In the first decade of the twentieth century, electronics was taking its first steps through thermionic valves. It was in this period, India had just begun its electrical power generation schemes, but the electrical industry was yet non-existent in the country. In such a situation, the decision of the planners of the Indian Institute of Science to establish the Department of Electrical Technology (ET) as one of the first Departments of the institute was bold and far reaching. This has enabled the institute to lay a strong foundation for electrical science and technology in the country and provide an excellent base for education, R&D, industry and utilities in this area.
A separate Department of ECE was carved out of the ET Department in 1946. The ECE Department moved into its present building in 1951. It was inaugurated by the then Prime Minister, Pandit Jawaharlal Nehru. A significant event in the mid-1950’s was the visit of Professor V.C. Rideout from the University of Wisconsin, USA, as a visiting Professor to the Department under a programme called Technical Cooperation Mission. He introduced analog computers as a new line of work. With the help of two faculty members N.S. Nagaraja and S. Sampath, he designed and built Inida’s first analog computer PREDA (Philbrick – Rideout Electronic Differential Analyser). A visit by Professor Norbert Wiener in 1955, and the notes taken by Mr. S. K. Lakshmana Rao, a faculty member, was the forerunner to the course on Information Theory introduced in the curriculum of the Department. A Post Graduate course DIISc(PG) in Electronics Engineering/Ultrashort and Microwave Engineering/Line Communication Engineering for DIISc/B.E. degree holders was started in the Department in 1956. It was the first postgraduate course in ECE in India.
Close association was established with public sector companies like Indian Telephone Industries Ltd. and Bharat Electronics Ltd, and links forged with national laboratories under CSIC, DRDO and other agencies.Soon thereafter, the Institute attained the status of a deemed university and DIISc and DIISc(PG) were rechristened, respectively, as B.E. and M.E..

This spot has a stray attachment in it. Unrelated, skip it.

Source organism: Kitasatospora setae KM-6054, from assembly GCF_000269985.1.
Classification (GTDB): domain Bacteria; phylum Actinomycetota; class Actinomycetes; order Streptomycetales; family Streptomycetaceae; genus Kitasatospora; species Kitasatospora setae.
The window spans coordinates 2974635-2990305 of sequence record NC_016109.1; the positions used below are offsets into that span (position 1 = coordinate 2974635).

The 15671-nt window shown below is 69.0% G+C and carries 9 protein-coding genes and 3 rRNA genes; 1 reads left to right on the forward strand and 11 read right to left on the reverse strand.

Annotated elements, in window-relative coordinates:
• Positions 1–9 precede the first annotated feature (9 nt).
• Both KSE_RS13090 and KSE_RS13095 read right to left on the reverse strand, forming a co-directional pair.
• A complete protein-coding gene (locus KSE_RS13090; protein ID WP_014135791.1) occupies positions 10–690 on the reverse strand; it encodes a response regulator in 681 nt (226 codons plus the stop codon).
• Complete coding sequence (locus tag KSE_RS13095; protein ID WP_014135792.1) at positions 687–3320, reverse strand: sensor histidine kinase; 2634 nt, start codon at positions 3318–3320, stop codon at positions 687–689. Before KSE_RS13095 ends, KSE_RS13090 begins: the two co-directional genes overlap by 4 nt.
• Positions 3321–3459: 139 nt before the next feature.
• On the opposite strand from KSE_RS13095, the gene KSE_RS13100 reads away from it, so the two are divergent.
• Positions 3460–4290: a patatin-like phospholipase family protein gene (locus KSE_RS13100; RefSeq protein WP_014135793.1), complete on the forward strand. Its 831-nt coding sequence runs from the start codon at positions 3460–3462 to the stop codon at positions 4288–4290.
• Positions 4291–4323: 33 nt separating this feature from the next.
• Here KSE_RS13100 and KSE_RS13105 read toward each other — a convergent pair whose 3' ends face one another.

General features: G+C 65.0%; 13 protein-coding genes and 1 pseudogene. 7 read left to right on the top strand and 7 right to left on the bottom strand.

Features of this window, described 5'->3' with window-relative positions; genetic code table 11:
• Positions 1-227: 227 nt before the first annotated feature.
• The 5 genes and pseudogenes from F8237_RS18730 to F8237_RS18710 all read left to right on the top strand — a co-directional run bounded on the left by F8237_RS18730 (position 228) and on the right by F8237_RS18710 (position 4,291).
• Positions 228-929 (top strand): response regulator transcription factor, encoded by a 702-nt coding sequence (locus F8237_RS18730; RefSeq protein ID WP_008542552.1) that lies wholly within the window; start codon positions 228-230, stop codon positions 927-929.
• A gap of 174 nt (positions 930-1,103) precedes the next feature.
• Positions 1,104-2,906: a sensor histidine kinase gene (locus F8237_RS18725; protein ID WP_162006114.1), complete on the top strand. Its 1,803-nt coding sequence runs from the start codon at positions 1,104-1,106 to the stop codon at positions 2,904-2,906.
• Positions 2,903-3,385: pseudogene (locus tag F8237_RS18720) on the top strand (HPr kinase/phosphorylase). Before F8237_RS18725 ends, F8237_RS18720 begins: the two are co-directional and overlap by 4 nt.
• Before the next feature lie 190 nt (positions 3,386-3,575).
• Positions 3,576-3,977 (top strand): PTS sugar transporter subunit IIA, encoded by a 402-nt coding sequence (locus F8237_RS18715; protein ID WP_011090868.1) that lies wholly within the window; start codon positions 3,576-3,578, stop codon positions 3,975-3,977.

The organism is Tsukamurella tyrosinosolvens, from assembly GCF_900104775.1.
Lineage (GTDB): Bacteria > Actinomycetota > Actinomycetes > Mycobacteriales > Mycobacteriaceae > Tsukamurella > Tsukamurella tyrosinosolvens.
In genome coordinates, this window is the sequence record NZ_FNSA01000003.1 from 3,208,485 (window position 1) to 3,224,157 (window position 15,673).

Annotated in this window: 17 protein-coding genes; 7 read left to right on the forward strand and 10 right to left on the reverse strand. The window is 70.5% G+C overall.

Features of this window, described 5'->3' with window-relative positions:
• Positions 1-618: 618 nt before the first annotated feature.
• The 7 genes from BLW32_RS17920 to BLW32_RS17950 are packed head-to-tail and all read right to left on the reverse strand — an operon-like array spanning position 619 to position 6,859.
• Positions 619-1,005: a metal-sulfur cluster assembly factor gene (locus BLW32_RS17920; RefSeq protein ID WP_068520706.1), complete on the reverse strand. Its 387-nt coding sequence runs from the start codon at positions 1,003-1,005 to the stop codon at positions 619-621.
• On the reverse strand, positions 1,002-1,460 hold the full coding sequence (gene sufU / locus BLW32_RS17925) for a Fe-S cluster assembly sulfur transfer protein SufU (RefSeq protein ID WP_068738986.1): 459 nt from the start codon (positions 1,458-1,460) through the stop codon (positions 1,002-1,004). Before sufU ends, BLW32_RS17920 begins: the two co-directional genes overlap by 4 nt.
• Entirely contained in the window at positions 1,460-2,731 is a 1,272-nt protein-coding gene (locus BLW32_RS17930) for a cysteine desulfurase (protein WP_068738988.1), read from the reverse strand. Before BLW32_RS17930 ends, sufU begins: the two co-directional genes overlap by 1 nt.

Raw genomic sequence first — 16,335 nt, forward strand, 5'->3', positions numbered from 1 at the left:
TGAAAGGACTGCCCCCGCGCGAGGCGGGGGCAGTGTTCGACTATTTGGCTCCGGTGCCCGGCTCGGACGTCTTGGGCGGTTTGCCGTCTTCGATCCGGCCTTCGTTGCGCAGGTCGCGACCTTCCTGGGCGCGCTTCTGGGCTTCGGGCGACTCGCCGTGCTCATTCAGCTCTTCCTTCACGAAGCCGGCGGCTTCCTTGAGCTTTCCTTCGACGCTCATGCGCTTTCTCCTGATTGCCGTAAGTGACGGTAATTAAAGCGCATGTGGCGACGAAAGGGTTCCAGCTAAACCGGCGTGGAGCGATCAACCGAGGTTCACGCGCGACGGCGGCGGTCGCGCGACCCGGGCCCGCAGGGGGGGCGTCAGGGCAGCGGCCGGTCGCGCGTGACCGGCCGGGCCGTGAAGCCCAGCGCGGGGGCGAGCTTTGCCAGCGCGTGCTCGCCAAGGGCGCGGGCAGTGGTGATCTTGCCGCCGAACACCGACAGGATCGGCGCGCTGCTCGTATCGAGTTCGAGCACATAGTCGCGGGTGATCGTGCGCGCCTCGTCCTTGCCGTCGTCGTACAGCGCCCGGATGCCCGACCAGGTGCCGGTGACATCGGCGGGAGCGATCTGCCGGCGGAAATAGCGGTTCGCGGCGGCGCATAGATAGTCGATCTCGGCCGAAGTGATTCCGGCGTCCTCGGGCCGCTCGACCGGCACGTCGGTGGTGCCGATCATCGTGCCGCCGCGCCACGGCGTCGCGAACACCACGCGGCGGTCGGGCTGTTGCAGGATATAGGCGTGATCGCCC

By the close of the decade of fifties, research had taken roots in the ECE Department in the areas of electronics, acoustics, microwaves and analog computers. Professor S.V.C. Aiya took over as the Head of the Department on the retirement of Professor Sreenivasan. Research activity among students flourished during his tenure. New laboratory buildings for research in acoustics and electron devices came up and the Department expanded from its original single building to the present complex of three buildings. The bust of Heinrich Hertz was gifted by the Govt. of West Germany, in this period, and was installed in the foyer of the Department.
Professor B S Ramakrishna, who succeeded Prof Aiya as the head of department and later Chairman, was instrumental in procuring a large long-term research grant from the Ministry of Defence for starting a research centre called Centre for Information Processing (CIP) in 1971. Though it stopped to exist in 1979, it formed strong roots for research in the areas of signal processing and photonics. Another grant for a research project in acoustics from DOE (Department of Electronics) heralded the era of sponsored research, which has now become a major source of funding for the department.
A centre for Electronics Design Technology (CEDT) was started in the Department in 1974 under an Indo-Swiss Agreement, with the support from DOE and UGC to train engineers and technologists for the electronics industry. It moved out of the ECE Department after attaining the status of an independent centre in 1985. Professor Ramakrishna was the architect of a major change in curriculum and reorganization that occurred in the Institute in 1970. This system is followed till date with minor variations.
Following Prof. Ramakrishna, the position of chairperson of the Department has been held successively by Professors N. S. Nagaraja, N. N. Biswas, R. Chatterjee (who is also the first woman scientist to have pioneered the field of Microwave Engineering in India), B. S. Sonde, M. Satyam, A. Kumar, V. U. Reddy, and A. Selvarajan.
The present day M.E Programmes in telecommunications, signal processing and microelectronic systems began in 1997-98. An industrial Associate Programme was launched in 1996 with the objective of facilitating interaction between the industry and the department. It enables the participating industries – called Industrial Associates – and the Department to make use of each others’ strengths and facilities towards developing a vibrant R&D culture. One of the department’s greatest strengths is its rich heritage and the people who foresaw the potential, in relatively less explored domains, in its early years.